Cross-sectional and quasi-panel explorations of the connection between the built environment and auto ownership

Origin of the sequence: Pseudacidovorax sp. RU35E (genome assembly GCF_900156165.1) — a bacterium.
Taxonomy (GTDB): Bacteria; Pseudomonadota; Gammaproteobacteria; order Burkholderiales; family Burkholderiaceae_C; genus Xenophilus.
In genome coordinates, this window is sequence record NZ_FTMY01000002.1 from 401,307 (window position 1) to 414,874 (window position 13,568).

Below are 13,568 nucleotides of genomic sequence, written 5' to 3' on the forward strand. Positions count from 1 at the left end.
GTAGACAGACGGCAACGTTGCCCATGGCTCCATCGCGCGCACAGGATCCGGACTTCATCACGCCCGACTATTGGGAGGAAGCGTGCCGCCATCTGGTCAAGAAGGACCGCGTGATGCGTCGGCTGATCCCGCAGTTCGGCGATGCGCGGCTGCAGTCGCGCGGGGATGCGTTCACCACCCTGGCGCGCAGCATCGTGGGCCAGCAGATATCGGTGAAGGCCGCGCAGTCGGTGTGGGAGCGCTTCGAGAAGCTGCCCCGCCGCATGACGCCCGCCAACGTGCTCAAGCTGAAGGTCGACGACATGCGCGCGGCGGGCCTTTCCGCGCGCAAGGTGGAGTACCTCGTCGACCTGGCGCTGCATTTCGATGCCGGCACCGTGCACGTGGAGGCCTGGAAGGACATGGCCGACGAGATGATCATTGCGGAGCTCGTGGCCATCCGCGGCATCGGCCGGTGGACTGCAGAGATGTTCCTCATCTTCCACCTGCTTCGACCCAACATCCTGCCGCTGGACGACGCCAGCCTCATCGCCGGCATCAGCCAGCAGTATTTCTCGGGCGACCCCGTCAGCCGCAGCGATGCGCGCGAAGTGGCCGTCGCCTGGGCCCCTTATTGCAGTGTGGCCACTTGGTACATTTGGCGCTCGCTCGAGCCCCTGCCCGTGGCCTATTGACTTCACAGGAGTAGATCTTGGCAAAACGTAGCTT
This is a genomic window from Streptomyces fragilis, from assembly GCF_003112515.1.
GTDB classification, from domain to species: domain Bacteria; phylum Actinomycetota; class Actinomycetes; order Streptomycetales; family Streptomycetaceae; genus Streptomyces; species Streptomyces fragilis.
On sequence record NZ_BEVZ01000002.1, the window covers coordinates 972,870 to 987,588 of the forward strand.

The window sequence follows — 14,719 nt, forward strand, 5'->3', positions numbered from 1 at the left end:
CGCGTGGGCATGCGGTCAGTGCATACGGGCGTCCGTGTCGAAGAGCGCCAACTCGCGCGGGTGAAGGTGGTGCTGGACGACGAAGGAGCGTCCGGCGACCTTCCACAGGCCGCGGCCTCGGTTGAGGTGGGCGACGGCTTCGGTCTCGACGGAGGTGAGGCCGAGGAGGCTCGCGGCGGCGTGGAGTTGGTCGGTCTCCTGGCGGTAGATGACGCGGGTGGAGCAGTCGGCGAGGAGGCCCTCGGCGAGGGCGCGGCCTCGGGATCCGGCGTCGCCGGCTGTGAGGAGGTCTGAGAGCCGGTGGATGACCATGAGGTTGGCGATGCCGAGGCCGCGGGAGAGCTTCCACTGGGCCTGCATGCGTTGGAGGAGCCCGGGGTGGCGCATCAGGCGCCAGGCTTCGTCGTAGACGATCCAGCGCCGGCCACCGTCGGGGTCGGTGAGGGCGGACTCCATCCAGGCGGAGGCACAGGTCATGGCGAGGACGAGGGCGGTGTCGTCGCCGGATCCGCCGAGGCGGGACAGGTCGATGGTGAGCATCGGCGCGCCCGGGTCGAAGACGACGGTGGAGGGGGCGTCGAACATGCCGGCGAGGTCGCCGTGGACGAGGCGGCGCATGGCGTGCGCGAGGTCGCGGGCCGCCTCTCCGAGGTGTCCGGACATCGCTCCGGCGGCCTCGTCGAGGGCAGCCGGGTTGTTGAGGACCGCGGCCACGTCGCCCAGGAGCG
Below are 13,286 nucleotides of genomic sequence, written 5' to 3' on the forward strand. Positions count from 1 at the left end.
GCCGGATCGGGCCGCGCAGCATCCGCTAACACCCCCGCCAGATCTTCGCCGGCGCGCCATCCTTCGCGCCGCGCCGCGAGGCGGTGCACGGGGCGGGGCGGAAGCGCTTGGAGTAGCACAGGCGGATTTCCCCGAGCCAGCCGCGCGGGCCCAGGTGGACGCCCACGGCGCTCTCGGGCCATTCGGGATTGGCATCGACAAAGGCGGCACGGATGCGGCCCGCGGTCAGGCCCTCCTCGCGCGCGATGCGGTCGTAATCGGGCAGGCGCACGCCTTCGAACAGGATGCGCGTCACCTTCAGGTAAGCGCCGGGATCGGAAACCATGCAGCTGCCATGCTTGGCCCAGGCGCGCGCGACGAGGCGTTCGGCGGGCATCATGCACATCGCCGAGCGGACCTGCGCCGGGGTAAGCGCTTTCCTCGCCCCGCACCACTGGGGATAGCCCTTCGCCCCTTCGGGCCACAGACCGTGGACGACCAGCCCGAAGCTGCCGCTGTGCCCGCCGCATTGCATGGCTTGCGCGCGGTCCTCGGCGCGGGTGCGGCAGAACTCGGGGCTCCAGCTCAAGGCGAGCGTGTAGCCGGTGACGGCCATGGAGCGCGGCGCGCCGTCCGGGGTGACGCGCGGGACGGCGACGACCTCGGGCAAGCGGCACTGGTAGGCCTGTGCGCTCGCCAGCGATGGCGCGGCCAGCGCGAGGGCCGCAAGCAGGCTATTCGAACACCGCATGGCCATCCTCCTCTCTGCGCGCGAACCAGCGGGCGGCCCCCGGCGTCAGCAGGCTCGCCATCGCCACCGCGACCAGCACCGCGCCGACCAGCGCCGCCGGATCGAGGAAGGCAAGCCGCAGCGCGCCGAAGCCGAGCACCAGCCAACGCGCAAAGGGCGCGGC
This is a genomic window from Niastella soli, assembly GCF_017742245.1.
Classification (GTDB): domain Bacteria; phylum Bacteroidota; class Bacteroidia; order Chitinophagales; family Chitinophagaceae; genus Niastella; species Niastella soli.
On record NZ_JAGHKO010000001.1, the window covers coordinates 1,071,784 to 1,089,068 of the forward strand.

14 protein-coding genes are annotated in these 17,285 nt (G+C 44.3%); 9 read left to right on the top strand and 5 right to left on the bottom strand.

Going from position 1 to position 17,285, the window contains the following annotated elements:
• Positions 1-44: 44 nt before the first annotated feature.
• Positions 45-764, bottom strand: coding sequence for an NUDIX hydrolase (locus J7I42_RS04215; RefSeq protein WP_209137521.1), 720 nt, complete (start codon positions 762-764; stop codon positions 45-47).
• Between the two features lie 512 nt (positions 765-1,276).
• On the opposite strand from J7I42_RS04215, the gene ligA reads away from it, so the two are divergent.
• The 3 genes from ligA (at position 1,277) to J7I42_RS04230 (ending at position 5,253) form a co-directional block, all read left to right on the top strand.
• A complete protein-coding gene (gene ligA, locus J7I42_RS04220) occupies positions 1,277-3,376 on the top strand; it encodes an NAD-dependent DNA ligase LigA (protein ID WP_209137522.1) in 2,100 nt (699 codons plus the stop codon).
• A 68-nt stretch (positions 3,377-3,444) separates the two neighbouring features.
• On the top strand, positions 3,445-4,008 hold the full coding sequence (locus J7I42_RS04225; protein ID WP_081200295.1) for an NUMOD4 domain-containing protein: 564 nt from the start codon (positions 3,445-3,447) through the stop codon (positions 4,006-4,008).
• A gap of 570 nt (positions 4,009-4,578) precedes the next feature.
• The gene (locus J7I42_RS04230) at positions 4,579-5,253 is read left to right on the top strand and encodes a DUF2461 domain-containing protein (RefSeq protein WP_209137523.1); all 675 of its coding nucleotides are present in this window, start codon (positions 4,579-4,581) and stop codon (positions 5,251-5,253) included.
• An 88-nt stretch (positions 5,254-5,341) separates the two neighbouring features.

Auto ownership is a critical mediating link in the connection between the built environment and travel behavior: the built environment presumably influences auto ownership, which in turn impacts travel behavior. However, the way in which individual elements of the built environment affect auto-ownership choices is far from understood. Further, residential self-selection may confound the interaction between the built environment and auto ownership. And the absence of panel data impedes our understanding of the causal relationships. Using a survey of 1682 respondents in Northern California, we applied ordered probit and static-score modeling techniques to investigate the causal link from the built environment to auto ownership in both cross-sectional and quasi-panel contexts. Through variable selection in cross-sectional analysis, we found that individuals’ attitudes regarding residential neighborhood and travel are more strongly associated with their auto-ownership decision than is the built environment per se. Specifically, when general preferences for various neighborhood traits were allowed to enter the model, they drove out from the model the (perceived) measure of the same trait for the neighborhood of current residence, a pattern suggesting that the observed correlation between neighborhood characteristics and auto ownership is primarily a result of self-selection. On the other hand, the quasi-panel results indicate that some built-environment elements such as outdoor spaciousness and mixed land use are causes of auto ownership (remaining even after attitudes were allowed to enter the model), but their effects are marginal. In contrast, the strong influence of sociodemographics suggests that households’ auto-ownership decisions are fundamentally based on their mobility needs and purchasing power. Given the mixed findings, we do not definitively confirm a causal relationship between the built environment and auto ownership. However, we provide encouraging evidence that land-use policies designed to reduce auto ownership and use will lead to a marginal reduction in auto ownership.
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